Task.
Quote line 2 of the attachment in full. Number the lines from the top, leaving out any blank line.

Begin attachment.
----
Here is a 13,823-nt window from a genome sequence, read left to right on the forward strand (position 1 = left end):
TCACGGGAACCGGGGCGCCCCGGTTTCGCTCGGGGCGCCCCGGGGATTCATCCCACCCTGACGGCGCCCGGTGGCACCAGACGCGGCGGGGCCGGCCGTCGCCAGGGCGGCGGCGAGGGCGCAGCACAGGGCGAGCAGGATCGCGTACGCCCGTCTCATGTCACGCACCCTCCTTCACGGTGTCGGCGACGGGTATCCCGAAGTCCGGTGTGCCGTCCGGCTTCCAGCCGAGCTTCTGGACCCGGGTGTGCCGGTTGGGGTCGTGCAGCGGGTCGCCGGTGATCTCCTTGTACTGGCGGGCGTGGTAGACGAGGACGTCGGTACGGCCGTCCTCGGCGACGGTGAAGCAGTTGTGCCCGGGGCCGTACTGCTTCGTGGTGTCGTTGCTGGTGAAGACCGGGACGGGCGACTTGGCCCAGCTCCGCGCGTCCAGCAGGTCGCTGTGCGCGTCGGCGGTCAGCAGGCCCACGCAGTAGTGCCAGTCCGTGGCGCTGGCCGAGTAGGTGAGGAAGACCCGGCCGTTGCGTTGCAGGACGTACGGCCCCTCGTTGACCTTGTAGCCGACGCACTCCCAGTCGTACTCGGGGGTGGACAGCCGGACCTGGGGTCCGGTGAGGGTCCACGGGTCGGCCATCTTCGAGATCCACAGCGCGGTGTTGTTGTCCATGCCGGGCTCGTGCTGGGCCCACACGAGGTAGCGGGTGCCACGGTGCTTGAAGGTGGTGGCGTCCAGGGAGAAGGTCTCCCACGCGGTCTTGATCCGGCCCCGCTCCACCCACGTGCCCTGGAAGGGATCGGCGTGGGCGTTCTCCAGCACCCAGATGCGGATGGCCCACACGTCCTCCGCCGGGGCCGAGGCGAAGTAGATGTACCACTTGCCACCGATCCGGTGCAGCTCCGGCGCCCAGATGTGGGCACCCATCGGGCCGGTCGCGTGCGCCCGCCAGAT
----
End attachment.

TCACGGGAACCGGGGCGCCCCGGTTTCGCTCGGGGCGCCCCGGGGATTCATCCCACCCTGACGGCGCCCGGTGGCACCAGACGCGGCGGGGCCGGCCGTCGCCAGGGCGGCGGCGAGGGCGCAGCACAGGGCGAGCAGGATCGCGTACGCCCGTCTCATGTCACGCACCCTCCTTCACGGTGTCGGCGACGGGTATCCCGAAGTCCGGTGTGCCGTCCGGCTTCCAGCCGAGCTTCTGGACCCGGGTGTGCCGGTTGGGGTCGTGCAGCGGGTCGCCGGTGATCTCCTTGTACTGGCGGGCGTGGTAGACGAGGACGTCGGTACGGCCGTCCTCGGCGACGGTGAAGCAGTTGTGCCCGGGGCCGTACTGCTTCGTGGTGTCGTTGCTGGTGAAGACCGGGACGGGCGACTTGGCCCAGCTCCGCGCGTCCAGCAGGTCGCTGTGCGCGTCGGCGGTCAGCAGGCCCACGCAGTAGTGCCAGTCCGTGGCGCTGGCCGAGTAGGTGAGGAAGACCCGGCCGTTGCGTTGCAGGACGTACGGCCCCTCGTTGACCTTGTAGCCGACGCACTCCCAGTCGTACTCGGGGGTGGACAGCCGGACCTGGGGTCCGGTGAGGGTCCACGGGTCGGCCATCTTCGAGATCCACAGCGCGGTGTTGTTGTCCATGCCGGGCTCGTGCTGGGCCCACACGAGGTAGCGGGTGCCACGGTGCTTGAAGGTGGTGGCGTCCAGGGAGAAGGTCTCCCACGCGGTCTTGATCCGGCCCCGCTCCACCCACGTGCCCTGGAAGGGATCGGCGTGGGCGTTCTCCAGCACCCAGATGCGGATGGCCCACACGTCCTCCGCCGGGGCCGAGGCGAAGTAGATGTACCACTTGCCACCGATCCGGTGCAGCTCCGGCGCCCAGATGTGGGCACCCATCGGGCCGGTCGCGTGCGCCCGCCAGAT